“TRU – A Musical for Mental Health” Teases Something Much Bigger

While “TRU”—co-written by UChicago alumnus David Gosz—falls flat in its development, it is still a fresh and ambitious take on mental illness that will be worth your while.


Michael Courier

Meredith Kochan’s Her personifies the dangers of one’s draining relationship with mental illness.

By Kenjiro Lee

TRU has the makings of what could be one of the most important musicals of our time. But I don’t think it’s quite there yet. 

With the tagline “a musical for mental health,” TRU is cowritten by Leo Fotos and UChicago alumnus David Gosz. The musical looks into the life of Truman (Stephen “Blu” Allen), a high school teacher whose mental illness is personified as a toxic relationship with the character Her (Meredith Kochan). We also get a glimpse of Isla (Shannon McEldowney), a young artist seeking inspiration, but who is bogged down by her own anxieties about her work. Also present: Isla’s grandma Gail (marssie Mencotti), a lively old lady who runs the flower shop where Isla works; Truman’s father Mark (Marc Prince), who returns to try to bond with his son after learning of his personal issues; and Burton (Elyssa Treviño), one of Truman’s students who has complicated feelings about her birth parents. 

TRU aims to change the stigma surrounding mental illness by taking a more honest approach, humanizing mental health conversations, in a way few other shows attempt. I still believe TRU has the potential to transform our perceptions of mental health, but that effort is complicated by a number of issues that make this production seem more like an early draft than a fully fleshed-out show. 

The portrayal of the character Her proved to be a surprisingly well-handled and important take on mental illness. Although I was initially skeptical of the idea of personifying mental illness as a toxic relationship, I ultimately found its actual depiction in the show promising. Her, despite being a literal metaphor, still behaves as a living, breathing character whose influence over Truman is more complicated than simply a danger to his mental state. Consequently, thanks in part to Meredith Kochan and Blu Allen’s performances, Truman’s mental illness is not dismissed as a caricature but instead is a living thing, a part of him that he cannot just ignore. 

However, the depiction of this relationship is an unfortunate victim of some of TRU’s broader problems. For one, there are too many plot threads for any single storyline to get the focus it needs. Isla’s anxieties about her art get scant scenes that, for the most part, fail to drive her plot along. References to Truman’s family history of mental illness are infrequently referenced and shine no light on Truman’s relationship with Her. Burton contributes almost nothing to the other characters’ storylines, and instead takes away valuable time by introducing an additional conflict in Act I regarding her relationship with her birth parents, serving merely to trigger Truman’s mental health issues before Burton basically disappears for the rest of the show. The number of plot threads ties into another issue: The show is very long, clocking in at over two and a half hours. This in itself isn’t necessarily a problem, but an exorbitant amount of time (the entirety of Act I, in fact,) is spent on exposition alone, to the point that it feels as if the actual plot of the show doesn’t start until Act II.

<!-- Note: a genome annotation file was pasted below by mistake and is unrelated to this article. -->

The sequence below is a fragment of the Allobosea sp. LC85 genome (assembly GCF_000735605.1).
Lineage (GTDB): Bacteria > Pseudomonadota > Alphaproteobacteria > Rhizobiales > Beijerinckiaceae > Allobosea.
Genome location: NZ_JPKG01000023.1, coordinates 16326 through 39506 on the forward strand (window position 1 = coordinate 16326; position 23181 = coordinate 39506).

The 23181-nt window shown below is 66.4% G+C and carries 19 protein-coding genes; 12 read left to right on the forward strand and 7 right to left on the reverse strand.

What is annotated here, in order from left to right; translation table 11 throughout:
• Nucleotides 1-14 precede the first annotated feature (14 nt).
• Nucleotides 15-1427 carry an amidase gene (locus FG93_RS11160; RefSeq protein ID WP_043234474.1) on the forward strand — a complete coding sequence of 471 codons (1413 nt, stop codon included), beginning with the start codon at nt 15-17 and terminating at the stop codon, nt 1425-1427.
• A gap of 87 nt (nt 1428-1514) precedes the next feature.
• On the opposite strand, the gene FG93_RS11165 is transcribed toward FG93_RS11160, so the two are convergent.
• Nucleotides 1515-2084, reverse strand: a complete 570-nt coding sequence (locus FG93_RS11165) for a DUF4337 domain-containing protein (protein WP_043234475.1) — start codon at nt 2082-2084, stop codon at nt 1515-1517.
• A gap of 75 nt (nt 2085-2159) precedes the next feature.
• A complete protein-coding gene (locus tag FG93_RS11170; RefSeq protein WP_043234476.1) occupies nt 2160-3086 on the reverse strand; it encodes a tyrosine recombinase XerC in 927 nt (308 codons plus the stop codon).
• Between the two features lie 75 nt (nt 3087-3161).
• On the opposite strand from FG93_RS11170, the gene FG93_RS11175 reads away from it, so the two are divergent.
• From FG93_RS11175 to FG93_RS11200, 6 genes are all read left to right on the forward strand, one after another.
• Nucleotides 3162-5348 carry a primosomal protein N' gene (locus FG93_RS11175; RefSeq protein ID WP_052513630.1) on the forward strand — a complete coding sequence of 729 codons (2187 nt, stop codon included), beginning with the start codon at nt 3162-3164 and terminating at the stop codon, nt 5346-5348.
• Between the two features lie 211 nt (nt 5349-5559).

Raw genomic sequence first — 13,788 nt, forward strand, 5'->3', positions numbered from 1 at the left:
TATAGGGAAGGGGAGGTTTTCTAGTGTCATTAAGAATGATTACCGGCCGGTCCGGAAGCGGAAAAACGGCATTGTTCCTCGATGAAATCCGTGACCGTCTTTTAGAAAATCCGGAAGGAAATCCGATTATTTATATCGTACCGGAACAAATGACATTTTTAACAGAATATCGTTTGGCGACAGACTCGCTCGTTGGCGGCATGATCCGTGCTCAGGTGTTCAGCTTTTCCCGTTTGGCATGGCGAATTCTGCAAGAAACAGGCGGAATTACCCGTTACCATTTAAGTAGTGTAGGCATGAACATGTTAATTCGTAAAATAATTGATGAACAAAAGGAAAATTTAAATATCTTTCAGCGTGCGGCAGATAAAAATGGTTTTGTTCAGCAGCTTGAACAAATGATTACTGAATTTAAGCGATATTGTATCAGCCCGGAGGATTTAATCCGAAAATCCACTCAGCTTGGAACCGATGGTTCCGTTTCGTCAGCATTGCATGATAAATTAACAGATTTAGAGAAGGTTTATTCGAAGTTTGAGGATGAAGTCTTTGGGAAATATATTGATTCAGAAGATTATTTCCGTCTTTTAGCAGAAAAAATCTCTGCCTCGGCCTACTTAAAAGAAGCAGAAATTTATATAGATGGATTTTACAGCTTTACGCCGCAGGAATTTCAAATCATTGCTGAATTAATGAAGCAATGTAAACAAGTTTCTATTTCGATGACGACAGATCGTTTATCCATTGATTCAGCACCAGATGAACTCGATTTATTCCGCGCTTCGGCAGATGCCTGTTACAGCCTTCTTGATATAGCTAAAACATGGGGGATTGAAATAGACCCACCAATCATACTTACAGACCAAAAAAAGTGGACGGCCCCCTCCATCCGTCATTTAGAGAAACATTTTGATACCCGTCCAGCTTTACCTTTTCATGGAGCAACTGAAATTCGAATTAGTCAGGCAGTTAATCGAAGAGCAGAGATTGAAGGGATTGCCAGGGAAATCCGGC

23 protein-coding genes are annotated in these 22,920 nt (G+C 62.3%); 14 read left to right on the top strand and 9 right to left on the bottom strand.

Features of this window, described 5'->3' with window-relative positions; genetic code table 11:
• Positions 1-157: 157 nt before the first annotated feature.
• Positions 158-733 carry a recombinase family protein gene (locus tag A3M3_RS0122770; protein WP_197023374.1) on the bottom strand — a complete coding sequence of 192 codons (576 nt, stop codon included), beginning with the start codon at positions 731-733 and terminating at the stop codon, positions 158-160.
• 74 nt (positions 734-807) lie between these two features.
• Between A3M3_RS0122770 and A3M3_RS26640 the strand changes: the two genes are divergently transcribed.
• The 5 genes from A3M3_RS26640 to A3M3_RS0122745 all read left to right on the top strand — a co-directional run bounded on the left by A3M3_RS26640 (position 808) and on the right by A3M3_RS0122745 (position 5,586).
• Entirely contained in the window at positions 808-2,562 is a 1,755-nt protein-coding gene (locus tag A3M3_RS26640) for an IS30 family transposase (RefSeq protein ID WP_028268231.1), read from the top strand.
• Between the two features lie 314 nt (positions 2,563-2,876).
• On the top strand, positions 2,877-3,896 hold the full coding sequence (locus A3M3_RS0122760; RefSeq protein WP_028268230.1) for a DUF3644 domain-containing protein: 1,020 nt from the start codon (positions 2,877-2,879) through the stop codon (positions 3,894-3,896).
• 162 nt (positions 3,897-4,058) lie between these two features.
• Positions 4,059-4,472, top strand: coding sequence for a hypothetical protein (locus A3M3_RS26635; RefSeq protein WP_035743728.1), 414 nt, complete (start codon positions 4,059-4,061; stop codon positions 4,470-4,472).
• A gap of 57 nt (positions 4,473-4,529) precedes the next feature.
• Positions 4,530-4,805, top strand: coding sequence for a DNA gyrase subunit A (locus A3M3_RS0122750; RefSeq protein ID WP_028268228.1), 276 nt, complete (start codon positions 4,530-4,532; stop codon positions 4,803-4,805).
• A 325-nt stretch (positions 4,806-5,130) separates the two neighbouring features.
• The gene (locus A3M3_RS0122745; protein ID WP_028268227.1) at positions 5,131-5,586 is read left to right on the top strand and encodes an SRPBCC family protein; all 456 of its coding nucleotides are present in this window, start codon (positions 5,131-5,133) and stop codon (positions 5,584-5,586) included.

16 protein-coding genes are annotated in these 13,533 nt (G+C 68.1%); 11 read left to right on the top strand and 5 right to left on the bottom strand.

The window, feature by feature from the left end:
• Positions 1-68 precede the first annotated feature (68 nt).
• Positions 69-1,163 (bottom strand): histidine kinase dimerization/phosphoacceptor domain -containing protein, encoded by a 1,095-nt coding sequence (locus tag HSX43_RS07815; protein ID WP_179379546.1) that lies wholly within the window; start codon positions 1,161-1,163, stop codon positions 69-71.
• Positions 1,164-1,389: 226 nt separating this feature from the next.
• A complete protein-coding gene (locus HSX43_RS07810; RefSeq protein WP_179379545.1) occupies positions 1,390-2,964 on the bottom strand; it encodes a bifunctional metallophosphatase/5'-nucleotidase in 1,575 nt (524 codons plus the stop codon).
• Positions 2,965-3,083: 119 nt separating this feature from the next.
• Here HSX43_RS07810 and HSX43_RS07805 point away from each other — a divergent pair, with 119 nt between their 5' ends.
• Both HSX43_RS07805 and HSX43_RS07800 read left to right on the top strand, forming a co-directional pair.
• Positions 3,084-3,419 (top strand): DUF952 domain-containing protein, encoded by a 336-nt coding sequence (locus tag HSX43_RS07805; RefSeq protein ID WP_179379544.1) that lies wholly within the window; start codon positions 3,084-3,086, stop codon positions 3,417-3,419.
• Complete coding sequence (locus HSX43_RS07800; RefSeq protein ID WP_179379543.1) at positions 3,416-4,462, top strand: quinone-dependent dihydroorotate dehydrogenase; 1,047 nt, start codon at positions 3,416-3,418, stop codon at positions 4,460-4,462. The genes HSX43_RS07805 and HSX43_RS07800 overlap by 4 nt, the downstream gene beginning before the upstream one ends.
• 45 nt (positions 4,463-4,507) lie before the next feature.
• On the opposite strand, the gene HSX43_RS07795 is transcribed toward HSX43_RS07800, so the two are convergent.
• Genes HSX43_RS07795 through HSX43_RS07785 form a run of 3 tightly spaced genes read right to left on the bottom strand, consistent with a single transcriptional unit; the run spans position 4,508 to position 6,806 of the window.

TRU nearly fails to deliver as a “musical for mental health” because of all these problems: Most of it feels like a musical about introducing characters. In fact, because it takes so long to acknowledge Her’s status and relationship with Truman, it almost feels like TRU is running away from addressing mental health in any useful manner. 

All that said, the message TRU tries to put forth isn’t actually missing from the show—rather, it’s buried by issues inherent to any developing work. And when TRU’s plot finally shines through in Act II, it really shines. Gosz and Fotos’s music and lyrics deftly reflect the characters’ personalities in a way that surpasses some recent Broadway musicals. The dialogue shows the intense care given to depicting the conversation surrounding mental health. Despite dealing with some heavy themes, director Taylor Pasche keeps the mood relatively light, and any audience member is bound to find these characters relatable. 

This is due in part to the show’s talented cast, who prove to be powerhouses. Particular praise has to be given to Blu Allen and Meredith Kochan, who weave the complexities of a person’s relationship with mental illness in a manner that is in some ways fantastical, but also familiar to the audience. As Isla Claire, Shannon McEldowney makes the most out of a role that could use more development, showcasing the intricacies of her character’s mind as she tries to find artistic inspiration. Marc Prince wonderfully depicts Mark’s uneasy attempts to reconnect with his son—not always succeeding, but still maintaining the best intentions. The big scene-stealer in this show is marssie Mencotti as Gail, easily capturing the audience’s attention whenever she is onstage with deft comedic timing and genuine heart behind Gail’s concern for Truman and Isla. 

Overall, this musical has some ways to go in its development to reach the heights it clearly wants to reach. But in its current form, what can make TRU a truly great musical is there, and this production sports great music and strong performances that make me hopeful for this show’s future. I recommend you check out TRU at Stage 773 before it closes on November 24; I, for one, will continue to follow TRU through any future incarnations.